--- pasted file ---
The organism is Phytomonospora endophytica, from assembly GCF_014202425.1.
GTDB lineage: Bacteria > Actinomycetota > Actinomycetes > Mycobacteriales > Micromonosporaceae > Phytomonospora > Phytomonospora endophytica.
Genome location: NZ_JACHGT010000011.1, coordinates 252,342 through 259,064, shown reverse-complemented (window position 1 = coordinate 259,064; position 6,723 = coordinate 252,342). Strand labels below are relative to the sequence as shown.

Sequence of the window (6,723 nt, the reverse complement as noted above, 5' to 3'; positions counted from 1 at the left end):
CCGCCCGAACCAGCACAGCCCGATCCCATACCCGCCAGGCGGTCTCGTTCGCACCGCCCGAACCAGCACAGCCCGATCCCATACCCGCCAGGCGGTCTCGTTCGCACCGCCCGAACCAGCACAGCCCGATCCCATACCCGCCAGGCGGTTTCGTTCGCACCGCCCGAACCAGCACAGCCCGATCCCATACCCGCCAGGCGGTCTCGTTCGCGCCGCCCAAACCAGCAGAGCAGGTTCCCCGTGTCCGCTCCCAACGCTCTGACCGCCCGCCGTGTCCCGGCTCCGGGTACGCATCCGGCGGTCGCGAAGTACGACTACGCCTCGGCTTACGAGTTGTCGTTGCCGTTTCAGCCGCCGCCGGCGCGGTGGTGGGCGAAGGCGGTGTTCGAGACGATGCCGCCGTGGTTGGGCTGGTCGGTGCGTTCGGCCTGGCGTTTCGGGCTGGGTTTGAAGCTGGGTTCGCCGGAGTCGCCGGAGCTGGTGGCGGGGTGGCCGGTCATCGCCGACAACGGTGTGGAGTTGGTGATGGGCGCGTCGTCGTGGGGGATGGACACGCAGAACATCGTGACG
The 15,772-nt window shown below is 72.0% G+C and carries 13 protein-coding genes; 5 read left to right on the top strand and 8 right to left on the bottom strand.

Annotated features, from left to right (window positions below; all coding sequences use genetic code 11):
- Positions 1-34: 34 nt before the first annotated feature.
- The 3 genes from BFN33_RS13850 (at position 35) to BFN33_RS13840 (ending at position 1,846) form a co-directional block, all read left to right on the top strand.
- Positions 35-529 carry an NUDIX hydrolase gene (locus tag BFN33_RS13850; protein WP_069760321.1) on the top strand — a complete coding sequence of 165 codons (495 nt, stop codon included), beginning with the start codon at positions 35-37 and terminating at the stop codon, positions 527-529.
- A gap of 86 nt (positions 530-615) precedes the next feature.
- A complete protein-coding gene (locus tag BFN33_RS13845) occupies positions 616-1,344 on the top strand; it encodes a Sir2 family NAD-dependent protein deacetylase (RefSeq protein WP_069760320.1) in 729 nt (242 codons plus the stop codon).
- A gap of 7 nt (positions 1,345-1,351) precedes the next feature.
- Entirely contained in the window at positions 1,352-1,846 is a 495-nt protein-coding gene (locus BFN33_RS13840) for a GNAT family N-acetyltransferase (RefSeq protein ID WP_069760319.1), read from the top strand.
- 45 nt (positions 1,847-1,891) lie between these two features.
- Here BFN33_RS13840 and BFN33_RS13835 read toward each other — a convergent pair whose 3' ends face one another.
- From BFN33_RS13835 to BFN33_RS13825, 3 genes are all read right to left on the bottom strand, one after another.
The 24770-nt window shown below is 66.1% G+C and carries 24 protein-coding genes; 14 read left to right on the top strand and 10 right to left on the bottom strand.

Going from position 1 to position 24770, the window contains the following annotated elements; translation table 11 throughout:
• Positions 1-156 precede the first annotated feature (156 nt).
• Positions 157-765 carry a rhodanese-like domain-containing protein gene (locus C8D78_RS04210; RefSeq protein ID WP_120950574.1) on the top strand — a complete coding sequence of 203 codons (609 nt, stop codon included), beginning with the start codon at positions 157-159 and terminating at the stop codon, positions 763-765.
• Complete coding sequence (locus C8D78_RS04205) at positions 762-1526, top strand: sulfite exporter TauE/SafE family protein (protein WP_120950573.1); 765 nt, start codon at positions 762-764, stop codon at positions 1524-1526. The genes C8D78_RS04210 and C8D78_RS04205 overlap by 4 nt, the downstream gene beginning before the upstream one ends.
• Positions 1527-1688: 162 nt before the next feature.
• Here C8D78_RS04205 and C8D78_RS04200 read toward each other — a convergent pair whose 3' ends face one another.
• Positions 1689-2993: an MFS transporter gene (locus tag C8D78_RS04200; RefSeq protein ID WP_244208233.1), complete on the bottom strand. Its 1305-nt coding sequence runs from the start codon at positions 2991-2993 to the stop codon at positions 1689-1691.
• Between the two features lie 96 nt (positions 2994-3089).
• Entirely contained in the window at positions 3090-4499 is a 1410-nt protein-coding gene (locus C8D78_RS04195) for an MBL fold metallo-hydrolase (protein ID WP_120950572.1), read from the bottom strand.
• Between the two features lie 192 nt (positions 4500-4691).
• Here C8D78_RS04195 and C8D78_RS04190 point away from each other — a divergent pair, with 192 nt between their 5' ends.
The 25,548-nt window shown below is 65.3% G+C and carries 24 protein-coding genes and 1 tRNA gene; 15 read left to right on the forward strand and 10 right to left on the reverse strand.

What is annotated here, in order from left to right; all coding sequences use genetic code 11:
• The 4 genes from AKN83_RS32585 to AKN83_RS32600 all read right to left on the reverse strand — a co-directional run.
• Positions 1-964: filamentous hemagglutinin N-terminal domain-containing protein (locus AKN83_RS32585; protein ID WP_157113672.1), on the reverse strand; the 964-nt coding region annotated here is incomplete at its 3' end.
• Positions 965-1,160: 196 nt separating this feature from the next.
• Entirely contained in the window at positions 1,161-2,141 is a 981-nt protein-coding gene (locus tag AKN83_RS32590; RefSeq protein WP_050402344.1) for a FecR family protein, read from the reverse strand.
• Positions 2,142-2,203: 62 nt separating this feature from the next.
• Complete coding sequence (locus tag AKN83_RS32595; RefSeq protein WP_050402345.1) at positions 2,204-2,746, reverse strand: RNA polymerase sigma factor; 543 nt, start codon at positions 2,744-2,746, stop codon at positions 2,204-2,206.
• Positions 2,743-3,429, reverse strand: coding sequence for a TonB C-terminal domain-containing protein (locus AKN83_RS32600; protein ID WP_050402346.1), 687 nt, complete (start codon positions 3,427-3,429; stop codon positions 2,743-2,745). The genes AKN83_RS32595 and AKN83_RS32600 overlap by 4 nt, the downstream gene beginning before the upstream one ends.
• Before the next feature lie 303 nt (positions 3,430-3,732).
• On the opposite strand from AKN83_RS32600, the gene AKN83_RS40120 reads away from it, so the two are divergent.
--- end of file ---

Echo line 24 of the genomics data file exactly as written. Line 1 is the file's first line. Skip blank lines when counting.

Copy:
• Here C8D78_RS04205 and C8D78_RS04200 read toward each other — a convergent pair whose 3' ends face one another.